2019 Giant Steps Fatal Shore Pinot Noir

2019 Giant Steps Fatal Shore Pinot Noir

RRP: $75.00 per bottle

$73.99

(buy 6 or more)

$74.99 per single bottle
4 payments of $18.75 with More info
Taste Guarantee
Love it or your money back*
Free Delivery
On orders
over $300*
RRP: $75.00 per bottle

$73.99

(buy 6 or more)

$74.99 per single bottle
Bottles
4 payments of $18.75 with More info
Taste Guarantee
Love it or your money back*
Free Delivery
On orders Over $300*

Expert Reviews

94 Points - Gary Walsh - The Wine FrontDark cherry, plum, spicy biscuit oak, dried rose perfume. It’s fleshy, mouth-filling, though not particularly heavy, thick and silky tannin, even raspberry acidity, and a long insistently silty, slightly ashy tannin finish. Plenty to grab onto, yet it’s still identifiably Pinot Noir.
92 Points - Huon Hooke - The Real ReviewPlenty of purple in the medium to deep colour, the bouquet sweet and blackberry, black-cherry-like. It’s bold and very ripe, with chewy tannins and some alcohol warmth, the finish is firm and upright. Solid, boldly fruit-driven and straightforward, this should take some age to advantage. I suspect it will build complexity if given time.

Tech stuff

Pinot Noir
Giant Steps
Coal River Valley
2019
750ml
Cellar to 2040
Screw Cap

How was it made?

In our obsession with Single Vineyard Pinot Noirs from great Pinot growing areas around the world, we have gone as far south (and as cold) as you can go in this country. Despite the cool temperatures, the sunlight hours are long and intense and we are intrigued by the depth of palate and colour that is possible from this landscape. While it is made with the Giant Steps gentle winemaking approach, the result is clearly a world apart in terroir.

A very cool start to the season was punctuated by a few solid rain events in December that led to healthy dark green canopies. The final stage of the growing season was warmer than average which led to accelerated ripening, and dark colours. Natural acidity across both the clones in the top Pinot blocks was surprisingly high. Fruit was hand sorted in both vineyard and winery. The 19 vintage in southern Tasmania has produced dark brooding textured Pinot Noirs.

Hand picked, straight into a refrigerated container parked on the vineyard. The fruit is then immediately sailed across Bass Strait and we receive it into the winery the following morning. We destem the D clone and cold soak for 3 – 4 days, then allow it to warm to kick start fermentation (Indigenous yeast) in a small open oak vat. The MV6 from the top of the hill was fermented as whole bunches. Both parcels were matured in French oak – 25% new, 75% older – for 8 months in 225L barriques. Racked to blend, no fining, no filtration. Bottled by gravity.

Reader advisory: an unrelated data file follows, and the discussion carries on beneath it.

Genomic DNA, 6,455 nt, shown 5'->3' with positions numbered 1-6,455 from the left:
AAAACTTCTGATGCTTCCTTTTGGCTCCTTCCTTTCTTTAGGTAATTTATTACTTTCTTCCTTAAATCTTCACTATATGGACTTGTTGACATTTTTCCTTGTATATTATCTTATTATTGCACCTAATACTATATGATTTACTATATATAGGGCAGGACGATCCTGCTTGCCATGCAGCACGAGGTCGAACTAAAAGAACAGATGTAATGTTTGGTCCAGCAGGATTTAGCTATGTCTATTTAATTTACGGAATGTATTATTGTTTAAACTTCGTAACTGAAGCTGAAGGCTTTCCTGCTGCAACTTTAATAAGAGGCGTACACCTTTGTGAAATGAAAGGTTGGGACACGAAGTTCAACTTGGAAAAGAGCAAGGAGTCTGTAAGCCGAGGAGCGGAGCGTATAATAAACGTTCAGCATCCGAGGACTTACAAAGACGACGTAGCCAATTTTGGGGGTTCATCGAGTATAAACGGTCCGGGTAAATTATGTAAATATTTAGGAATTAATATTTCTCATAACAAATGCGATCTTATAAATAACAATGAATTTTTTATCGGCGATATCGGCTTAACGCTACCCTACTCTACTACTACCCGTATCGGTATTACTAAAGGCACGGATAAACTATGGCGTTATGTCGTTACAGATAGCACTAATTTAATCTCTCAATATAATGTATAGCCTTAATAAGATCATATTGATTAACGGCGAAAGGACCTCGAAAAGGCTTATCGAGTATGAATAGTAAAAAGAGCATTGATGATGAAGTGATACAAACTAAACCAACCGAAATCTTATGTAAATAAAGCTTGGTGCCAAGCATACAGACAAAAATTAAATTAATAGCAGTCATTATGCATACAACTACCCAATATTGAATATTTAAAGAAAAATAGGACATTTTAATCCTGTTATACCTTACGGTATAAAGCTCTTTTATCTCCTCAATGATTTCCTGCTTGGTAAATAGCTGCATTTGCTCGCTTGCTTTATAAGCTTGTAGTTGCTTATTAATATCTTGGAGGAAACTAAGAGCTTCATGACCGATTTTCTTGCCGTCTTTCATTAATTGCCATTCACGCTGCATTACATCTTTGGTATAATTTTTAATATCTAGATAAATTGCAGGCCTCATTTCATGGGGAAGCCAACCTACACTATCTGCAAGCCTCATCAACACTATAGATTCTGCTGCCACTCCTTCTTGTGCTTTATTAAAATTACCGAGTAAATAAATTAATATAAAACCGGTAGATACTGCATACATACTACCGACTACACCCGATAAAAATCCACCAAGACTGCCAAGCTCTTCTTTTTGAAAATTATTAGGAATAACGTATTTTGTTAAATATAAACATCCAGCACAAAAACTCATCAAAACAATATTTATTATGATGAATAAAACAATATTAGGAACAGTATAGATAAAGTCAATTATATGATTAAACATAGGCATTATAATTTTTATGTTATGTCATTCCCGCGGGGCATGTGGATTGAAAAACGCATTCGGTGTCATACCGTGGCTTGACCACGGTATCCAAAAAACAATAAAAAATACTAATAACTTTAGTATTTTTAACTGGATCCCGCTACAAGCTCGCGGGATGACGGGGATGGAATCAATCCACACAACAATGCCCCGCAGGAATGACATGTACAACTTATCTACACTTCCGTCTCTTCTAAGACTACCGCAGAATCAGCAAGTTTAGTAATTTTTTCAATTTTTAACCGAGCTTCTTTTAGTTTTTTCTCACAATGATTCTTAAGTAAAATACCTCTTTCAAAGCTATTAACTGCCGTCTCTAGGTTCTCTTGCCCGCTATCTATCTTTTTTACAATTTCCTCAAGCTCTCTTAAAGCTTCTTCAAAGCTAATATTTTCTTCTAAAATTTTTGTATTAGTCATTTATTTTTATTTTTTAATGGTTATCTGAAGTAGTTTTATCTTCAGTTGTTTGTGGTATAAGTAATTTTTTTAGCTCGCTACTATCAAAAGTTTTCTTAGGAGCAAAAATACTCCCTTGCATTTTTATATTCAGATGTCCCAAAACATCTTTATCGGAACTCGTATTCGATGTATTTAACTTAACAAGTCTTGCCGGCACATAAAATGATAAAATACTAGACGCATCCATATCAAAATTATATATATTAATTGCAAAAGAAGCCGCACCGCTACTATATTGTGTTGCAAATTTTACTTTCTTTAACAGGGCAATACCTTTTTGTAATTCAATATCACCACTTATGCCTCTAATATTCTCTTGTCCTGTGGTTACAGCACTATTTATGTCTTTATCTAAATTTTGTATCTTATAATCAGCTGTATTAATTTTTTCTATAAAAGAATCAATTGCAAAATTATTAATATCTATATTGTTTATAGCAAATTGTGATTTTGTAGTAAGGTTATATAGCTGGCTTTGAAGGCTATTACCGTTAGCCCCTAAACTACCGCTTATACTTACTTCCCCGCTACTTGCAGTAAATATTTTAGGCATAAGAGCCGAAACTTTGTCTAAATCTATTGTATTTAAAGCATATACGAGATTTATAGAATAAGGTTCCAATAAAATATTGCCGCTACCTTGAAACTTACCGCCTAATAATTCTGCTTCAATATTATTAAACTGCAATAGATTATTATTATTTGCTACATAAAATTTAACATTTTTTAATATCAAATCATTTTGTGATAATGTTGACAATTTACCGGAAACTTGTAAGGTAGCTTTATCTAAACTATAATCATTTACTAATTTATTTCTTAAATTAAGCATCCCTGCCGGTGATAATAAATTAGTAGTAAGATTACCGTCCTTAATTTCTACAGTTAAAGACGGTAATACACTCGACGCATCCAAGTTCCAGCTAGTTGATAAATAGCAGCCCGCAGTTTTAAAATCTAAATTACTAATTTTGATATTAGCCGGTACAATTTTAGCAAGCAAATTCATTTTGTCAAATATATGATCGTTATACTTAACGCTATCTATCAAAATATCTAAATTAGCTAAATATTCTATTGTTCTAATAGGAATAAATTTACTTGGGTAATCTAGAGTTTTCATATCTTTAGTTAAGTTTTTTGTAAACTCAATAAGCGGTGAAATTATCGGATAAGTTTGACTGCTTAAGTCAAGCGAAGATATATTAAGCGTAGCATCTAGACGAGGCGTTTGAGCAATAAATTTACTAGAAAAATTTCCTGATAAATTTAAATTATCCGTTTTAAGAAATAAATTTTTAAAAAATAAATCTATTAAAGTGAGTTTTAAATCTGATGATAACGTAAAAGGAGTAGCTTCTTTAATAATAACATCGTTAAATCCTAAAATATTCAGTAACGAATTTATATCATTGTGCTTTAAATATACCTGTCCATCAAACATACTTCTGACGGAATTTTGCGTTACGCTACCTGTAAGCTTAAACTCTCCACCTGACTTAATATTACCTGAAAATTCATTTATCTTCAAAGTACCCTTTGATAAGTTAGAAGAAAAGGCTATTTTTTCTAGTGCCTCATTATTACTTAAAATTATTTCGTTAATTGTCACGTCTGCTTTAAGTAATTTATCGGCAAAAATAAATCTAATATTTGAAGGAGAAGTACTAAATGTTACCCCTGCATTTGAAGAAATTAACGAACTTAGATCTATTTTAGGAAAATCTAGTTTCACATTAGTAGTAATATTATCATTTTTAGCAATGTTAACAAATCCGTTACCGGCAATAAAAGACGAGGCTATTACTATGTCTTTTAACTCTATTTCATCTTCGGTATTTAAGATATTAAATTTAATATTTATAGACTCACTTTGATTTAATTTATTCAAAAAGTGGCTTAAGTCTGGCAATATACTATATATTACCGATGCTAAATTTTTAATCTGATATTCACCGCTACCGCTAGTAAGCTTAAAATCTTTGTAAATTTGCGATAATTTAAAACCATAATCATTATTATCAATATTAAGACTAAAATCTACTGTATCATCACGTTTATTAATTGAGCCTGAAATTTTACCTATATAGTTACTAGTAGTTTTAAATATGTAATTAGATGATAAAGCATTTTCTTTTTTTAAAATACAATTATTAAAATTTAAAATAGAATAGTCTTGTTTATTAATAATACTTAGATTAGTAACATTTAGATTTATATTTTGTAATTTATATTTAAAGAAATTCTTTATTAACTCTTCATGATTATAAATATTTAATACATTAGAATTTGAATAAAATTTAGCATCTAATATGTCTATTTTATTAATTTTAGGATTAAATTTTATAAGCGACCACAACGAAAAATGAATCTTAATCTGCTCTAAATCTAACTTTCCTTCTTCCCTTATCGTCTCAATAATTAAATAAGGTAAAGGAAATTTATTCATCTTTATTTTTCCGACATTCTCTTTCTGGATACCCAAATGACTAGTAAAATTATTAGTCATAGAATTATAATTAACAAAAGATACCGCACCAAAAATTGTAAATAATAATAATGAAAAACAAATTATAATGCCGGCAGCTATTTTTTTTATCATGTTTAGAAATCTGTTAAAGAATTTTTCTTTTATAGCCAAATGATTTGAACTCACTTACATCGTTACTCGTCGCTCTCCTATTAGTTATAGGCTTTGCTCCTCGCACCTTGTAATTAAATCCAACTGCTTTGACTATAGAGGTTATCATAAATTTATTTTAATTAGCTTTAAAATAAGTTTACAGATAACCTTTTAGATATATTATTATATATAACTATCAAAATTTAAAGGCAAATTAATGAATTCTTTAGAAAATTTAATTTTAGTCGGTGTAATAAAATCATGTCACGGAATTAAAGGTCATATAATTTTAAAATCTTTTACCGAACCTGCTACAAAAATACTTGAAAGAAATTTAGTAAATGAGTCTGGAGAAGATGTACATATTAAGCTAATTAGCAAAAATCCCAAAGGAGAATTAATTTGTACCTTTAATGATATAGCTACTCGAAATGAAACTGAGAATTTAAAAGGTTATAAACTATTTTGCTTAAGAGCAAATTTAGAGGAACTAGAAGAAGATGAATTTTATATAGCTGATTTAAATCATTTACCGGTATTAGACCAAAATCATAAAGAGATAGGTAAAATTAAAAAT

Who made it?

Giant Steps is an independent winery in Healesville, Victoria, owned by Phil Sexton. Phil first made his name in establishing some noted micro-breweries, such as Little Creatures, and later established Devil’s Lair in Margaret River. First released in 2001, Giant Steps focuses exclusively on the distinctive expression of single vineyard sites in the Yarra Valley. Grapes are drawn from estate and leased vineyards, as well as a selection of long-term contracted vineyards. Giant Steps wines are produced fastidiously in the vineyard and vinified with minimal intervention so that each is a faithful expression of site, vintage and culture. Giant Steps focuses on restrained Chardonnay, Pinot Noir and cool climate Cabernet/Merlot blends. These single vineyard wines are sourced from five different vineyards throughout the Yarra, so each is a fingerprint of location and site personality. The name Giant Steps comes in part from Phil’s love for jazz and John Coltrane’s album of that same name, and in part due the Giant Step Phil took in relocating with his family from Margaret River to the Yarra Valley. Giant Steps wines are always exclusively single vineyard Yarra Valley wines. They are hand made in small batches using gravity flow principles. Production of the Giant Steps wines is very limited with some vineyards producing as little as 200 cases each vintage – some wines are not produced each year if vintage conditions do not allow. These wines are often hard to find in retail outlets as they are mainly sold through the cellar door and through selected restaurants.

Not quite what you’re looking for?
Andrew Graham

Wine Guru

Wine is such a subjective beast. My brother might love a wine while I absolutely hate it. But that’s why it’s so fascinating - there is something out there for absolutely everyone! So if you haven’t found something that tickles your fancy, here are a few more potential options: